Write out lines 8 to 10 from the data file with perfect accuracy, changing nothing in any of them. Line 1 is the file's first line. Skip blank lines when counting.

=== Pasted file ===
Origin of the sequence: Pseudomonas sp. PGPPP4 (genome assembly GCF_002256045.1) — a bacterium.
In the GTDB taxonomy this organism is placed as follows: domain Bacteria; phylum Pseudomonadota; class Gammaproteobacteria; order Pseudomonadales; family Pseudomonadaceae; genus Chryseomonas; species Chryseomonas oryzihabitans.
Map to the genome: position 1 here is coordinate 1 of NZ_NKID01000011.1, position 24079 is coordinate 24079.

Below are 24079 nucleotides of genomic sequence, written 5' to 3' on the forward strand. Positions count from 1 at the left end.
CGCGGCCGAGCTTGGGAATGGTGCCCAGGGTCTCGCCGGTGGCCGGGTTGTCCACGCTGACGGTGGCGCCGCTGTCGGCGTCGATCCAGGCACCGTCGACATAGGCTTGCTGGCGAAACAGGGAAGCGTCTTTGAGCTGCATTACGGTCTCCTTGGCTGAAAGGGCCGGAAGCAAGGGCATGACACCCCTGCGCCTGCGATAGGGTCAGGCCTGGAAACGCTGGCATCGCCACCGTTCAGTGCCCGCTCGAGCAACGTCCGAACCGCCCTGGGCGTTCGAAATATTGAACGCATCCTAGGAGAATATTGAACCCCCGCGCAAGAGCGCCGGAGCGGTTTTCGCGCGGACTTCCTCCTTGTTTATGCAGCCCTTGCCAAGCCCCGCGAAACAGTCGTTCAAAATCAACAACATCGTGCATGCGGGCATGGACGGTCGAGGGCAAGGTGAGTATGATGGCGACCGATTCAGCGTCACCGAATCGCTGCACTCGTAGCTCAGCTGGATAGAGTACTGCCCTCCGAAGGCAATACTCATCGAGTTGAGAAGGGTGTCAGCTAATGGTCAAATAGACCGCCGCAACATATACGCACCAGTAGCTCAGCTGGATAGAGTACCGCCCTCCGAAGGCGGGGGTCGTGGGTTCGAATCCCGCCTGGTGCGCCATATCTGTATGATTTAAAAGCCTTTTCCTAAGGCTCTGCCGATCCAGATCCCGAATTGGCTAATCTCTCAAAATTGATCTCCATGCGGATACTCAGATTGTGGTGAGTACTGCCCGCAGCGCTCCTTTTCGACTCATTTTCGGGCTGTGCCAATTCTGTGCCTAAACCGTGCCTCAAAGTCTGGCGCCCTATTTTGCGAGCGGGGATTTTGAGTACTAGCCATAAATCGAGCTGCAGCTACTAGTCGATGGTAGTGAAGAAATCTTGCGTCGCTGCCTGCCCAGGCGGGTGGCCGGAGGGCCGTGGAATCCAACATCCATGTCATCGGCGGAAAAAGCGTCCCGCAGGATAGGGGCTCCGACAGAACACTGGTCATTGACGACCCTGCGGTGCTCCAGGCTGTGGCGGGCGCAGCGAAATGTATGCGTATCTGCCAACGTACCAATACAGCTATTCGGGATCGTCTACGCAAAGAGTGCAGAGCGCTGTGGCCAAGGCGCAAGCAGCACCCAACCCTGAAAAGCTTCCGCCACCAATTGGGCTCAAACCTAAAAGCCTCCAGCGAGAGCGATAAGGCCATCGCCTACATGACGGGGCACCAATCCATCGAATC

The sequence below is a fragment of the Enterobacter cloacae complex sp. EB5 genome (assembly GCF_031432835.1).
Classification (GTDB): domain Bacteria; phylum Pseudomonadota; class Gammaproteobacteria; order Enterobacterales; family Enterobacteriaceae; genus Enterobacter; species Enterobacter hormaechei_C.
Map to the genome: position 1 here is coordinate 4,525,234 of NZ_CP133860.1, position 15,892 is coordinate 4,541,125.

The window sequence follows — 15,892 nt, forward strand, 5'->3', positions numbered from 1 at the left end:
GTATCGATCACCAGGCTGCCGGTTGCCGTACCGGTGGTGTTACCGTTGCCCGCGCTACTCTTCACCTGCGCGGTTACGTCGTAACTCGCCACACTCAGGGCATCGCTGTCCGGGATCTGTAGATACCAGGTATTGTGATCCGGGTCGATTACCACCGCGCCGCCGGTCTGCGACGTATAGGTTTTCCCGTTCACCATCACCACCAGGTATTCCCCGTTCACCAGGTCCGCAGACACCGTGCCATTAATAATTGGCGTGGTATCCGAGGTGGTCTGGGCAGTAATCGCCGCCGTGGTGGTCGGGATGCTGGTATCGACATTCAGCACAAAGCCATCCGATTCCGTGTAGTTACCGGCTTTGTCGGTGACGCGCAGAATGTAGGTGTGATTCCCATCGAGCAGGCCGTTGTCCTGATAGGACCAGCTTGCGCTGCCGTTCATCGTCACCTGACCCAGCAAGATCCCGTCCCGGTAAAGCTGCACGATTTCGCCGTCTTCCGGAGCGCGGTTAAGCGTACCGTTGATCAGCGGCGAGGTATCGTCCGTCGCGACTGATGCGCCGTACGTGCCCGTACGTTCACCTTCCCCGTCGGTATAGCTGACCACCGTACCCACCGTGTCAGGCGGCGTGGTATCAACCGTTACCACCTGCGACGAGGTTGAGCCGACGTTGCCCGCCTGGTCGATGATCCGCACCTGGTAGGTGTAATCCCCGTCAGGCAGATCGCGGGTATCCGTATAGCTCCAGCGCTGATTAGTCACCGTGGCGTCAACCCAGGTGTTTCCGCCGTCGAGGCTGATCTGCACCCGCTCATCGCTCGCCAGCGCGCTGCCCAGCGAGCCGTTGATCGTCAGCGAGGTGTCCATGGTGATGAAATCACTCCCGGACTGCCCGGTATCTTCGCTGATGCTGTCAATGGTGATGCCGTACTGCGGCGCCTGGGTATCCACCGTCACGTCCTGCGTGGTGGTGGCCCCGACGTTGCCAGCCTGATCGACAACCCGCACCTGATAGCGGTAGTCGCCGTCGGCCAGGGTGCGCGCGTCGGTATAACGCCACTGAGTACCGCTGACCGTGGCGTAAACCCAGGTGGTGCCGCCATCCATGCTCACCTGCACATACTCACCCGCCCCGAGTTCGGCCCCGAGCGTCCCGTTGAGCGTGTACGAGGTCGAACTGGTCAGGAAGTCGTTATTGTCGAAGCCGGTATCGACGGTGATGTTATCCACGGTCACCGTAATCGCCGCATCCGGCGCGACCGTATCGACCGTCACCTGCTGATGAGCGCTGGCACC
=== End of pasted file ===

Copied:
Map to the genome: position 1 here is coordinate 4,525,234 of NZ_CP133860.1, position 15,892 is coordinate 4,541,125.

The window sequence follows — 15,892 nt, forward strand, 5'->3', positions numbered from 1 at the left end:
GTATCGATCACCAGGCTGCCGGTTGCCGTACCGGTGGTGTTACCGTTGCCCGCGCTACTCTTCACCTGCGCGGTTACGTCGTAACTCGCCACACTCAGGGCATCGCTGTCCGGGATCTGTAGATACCAGGTATTGTGATCCGGGTCGATTACCACCGCGCCGCCGGTCTGCGACGTATAGGTTTTCCCGTTCACCATCACCACCAGGTATTCCCCGTTCACCAGGTCCGCAGACACCGTGCCATTAATAATTGGCGTGGTATCCGAGGTGGTCTGGGCAGTAATCGCCGCCGTGGTGGTCGGGATGCTGGTATCGACATTCAGCACAAAGCCATCCGATTCCGTGTAGTTACCGGCTTTGTCGGTGACGCGCAGAATGTAGGTGTGATTCCCATCGAGCAGGCCGTTGTCCTGATAGGACCAGCTTGCGCTGCCGTTCATCGTCACCTGACCCAGCAAGATCCCGTCCCGGTAAAGCTGCACGATTTCGCCGTCTTCCGGAGCGCGGTTAAGCGTACCGTTGATCAGCGGCGAGGTATCGTCCGTCGCGACTGATGCGCCGTACGTGCCCGTACGTTCACCTTCCCCGTCGGTATAGCTGACCACCGTACCCACCGTGTCAGGCGGCGTGGTATCAACCGTTACCACCTGCGACGAGGTTGAGCCGACGTTGCCCGCCTGGTCGATGATCCGCACCTGGTAGGTGTAATCCCCGTCAGGCAGATCGCGGGTATCCGTATAGCTCCAGCGCTGATTAGTCACCGTGGCGTCAACCCAGGTGTTTCCGCCGTCGAGGCTGATCTGCACCCGCTCATCGCTCGCCAGCGCGCTGCCCAGCGAGCCGTTGATCGTCAGCGAGGTGTCCATGGTGATGAAATCACTCCCGGACTGCCCGGTATCTTCGCTGATGCTGTCAATGGTGATGCCGTACTGCGGCGCCTGGGTATCCACCGTCACGTCCTGCGTGGTGGTGGCCCCGACGTTGCCAGCCTGATCGACAACCCGCACCTGATAGCGGTAGTCGCCGTCGGCCAGGGTGCGCGCGTCGGTATAACGCCACTGAGTACCGCTGACCGTGGCGTAAACCCAGGTGGTGCCGCCATCCATGCTCACCTGCACATACTCACCCGCCCCGAGTTCGGCCCCGAGCGTCCCGTTGAGCGTGTACGAGGTCGAACTGGTCAGGAAGTCGTTATTGTCGAAGCCGGTATCGACGGTGATGTTATCCACGGTCACCGTAATCGCCGCATCCGGCGCGACCGTATCGACCGTCACCTGCTGATGAGCGCTGGCACC